originally published in Al-Majalla Magazine
Divide and Conquer
Sectarian Violence in Egypt
A church and a mosque are pictured at sunset in the southern Egyptian town of Nagaa Hammadi, after three gunmen sprayed Christian passers-by exiting Christmas Eve Mass. (© Getty Images)
By Elizabeth Iskander and Minas Monir
Published: Thursday 06 May 2010 Updated: Thursday 06 May 2010
Sectarian tension in Egypt has been on the rise, creating an internal challenge to the peace and security of Egyptian society. Not only does it present an internal obstacle, however, it also stands to be exploited by radical forces in the region, particularly Iran, vying to elevate their status.
The dramatic shooting that took place outside a church in Nag Hammadi, a village in rural Upper Egypt, on 6 January briefly shone a spotlight on Egypt’s problem with communal violence. This was not an isolated incident. In fact, sectarianism represents a deep-seated crisis, threatening Egyptian national unity from within.
Regardless of the causes of these tensions, sectarian incidents have become more than simply an internal challenge to the peace and security of Egyptian society. Sectarianism is a weakness that can be exploited—indeed, perhaps already is—by radical forces in the region as part of the struggle to rebalance power in the Middle East and reorient its ideological direction.
The potential of outside forces to exacerbate sectarian tensions was clearly illustrated in Iraq after 2003. Iran has been one of the main protagonists in the sectarian violence in Iraq and the Iranian government has made no secret of its ambition to achieve regional hegemony. Gaining sway in Shia-majority Iraq, which, under Saddam Hussein, was Iran’s main enemy in the region, has removed an essential check on Iranian ambitions.
Iran has exploited the shifting geopolitical climate in the Middle East through a strategy of managed destabilization. This enables Iran to increase its relative strength and influence in the region. Unstable states are not able to compete in the rebalancing of regional power relations. This prompted Abdullah Kamal, the editor of the Egyptian newspaper Roz Al-Yusef and prominent member of the ruling National Democratic Party (NDP), to claim in early 2009 that Iran represents a bigger threat to Egyptian national security than Israel.
Undermining the Egyptian Government
Until now, Iran has focused on building its influence in Afghanistan and Iraq and constructing alliances with Turkey and Syria. Through its proxies Tehran stretches its hand towards Lebanon and Palestine. However, beyond this, Tehran’s ambitions come up against Saudi Arabia and Egypt.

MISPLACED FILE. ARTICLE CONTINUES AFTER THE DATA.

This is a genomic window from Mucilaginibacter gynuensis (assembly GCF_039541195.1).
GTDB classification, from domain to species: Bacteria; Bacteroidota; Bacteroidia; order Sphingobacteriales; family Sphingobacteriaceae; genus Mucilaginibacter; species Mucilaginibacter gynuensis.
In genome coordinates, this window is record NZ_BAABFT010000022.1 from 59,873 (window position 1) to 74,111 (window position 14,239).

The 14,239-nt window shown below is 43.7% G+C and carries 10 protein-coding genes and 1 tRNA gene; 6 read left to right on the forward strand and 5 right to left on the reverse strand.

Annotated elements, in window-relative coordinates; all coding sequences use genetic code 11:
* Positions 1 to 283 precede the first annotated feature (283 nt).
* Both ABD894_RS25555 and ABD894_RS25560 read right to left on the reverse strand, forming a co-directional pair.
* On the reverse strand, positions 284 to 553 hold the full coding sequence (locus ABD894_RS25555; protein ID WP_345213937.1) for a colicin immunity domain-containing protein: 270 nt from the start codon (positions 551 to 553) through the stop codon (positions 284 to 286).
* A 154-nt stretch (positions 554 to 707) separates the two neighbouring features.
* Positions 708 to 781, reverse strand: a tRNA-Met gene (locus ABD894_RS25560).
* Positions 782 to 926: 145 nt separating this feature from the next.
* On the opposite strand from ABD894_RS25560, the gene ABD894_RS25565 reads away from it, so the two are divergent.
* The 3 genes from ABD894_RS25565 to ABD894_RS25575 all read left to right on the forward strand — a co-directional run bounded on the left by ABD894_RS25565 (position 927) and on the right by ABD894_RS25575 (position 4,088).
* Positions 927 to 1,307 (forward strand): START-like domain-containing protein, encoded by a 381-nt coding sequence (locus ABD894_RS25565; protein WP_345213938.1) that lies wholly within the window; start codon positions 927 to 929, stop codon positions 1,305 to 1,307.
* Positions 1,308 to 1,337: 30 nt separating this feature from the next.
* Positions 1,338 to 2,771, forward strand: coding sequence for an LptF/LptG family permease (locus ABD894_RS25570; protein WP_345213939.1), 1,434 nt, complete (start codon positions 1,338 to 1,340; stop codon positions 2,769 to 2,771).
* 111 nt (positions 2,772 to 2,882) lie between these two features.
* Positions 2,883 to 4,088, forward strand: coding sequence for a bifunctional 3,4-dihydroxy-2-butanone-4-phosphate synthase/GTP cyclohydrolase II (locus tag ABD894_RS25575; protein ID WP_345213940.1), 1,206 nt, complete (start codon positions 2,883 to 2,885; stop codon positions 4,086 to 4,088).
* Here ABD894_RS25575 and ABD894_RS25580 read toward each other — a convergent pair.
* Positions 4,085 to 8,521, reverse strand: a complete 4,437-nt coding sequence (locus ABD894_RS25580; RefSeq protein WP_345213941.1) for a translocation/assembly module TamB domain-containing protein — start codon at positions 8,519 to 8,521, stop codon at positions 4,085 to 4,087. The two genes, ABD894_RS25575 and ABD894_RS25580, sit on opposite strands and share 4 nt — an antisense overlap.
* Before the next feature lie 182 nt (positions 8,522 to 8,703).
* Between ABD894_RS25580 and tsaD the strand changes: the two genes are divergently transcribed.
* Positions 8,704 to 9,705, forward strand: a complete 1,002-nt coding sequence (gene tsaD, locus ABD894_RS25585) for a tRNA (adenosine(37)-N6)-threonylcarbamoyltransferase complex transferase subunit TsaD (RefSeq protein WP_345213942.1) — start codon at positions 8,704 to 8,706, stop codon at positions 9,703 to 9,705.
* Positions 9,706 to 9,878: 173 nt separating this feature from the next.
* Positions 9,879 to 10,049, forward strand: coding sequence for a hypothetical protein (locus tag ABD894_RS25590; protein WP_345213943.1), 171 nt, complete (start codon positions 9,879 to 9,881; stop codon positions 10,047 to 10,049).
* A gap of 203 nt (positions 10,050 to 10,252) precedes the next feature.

We are already witnessing what many analysts describe as a proxy war between Saudi Arabia and Iran in Yemen. Iran is allegedly using the Houthis, a Yemeni minority group, to stir up internal conflict. Similarly, those who would exploit tensions between Muslims and Christians in Egypt are not necessarily targeting the Copts as such, but are using sectarian conflict to undermine the social order and the government that relies on it to remain in power.
Although Egypt’s position on the international stage is not as obviously pivotal as in the past, Egypt is strategically crucial to regional geopolitics and so retains considerable stature. Egypt is also an important player in the peace process and maintains good relations with America. Consequently, Egypt continues to act as one of the principal theatres for Middle East politics and is therefore an obstacle to the extension of Iran’s aspirations for military and political dominance in the Middle East.
This clashes with Iran’s sense of its own stature in the region. Iran would like to play a key role as mediator in the Arab-Israeli conflict so it can market itself as the champion of the Palestinian people. This would give Tehran credibility domestically and in the Arab world. It would also force the West to take Iran seriously as a diplomatic power on the world stage.
The External Dynamic
In April 2009, the so-called Hezbollah cell was discovered in the Sinai. Nasrallah himself admitted that the cell was established to provide logistical support to Hamas, but not to undertake attacks in the area. It was later alleged that there were links between the Hezbollah cell and a group referred to as El-Zeitoun Organization that is thought to have carried out a number of attacks on Christians in El-Zeitoun area of Cairo, including a bomb attack on a the Church of the Virgin Mary on 11 May 2009.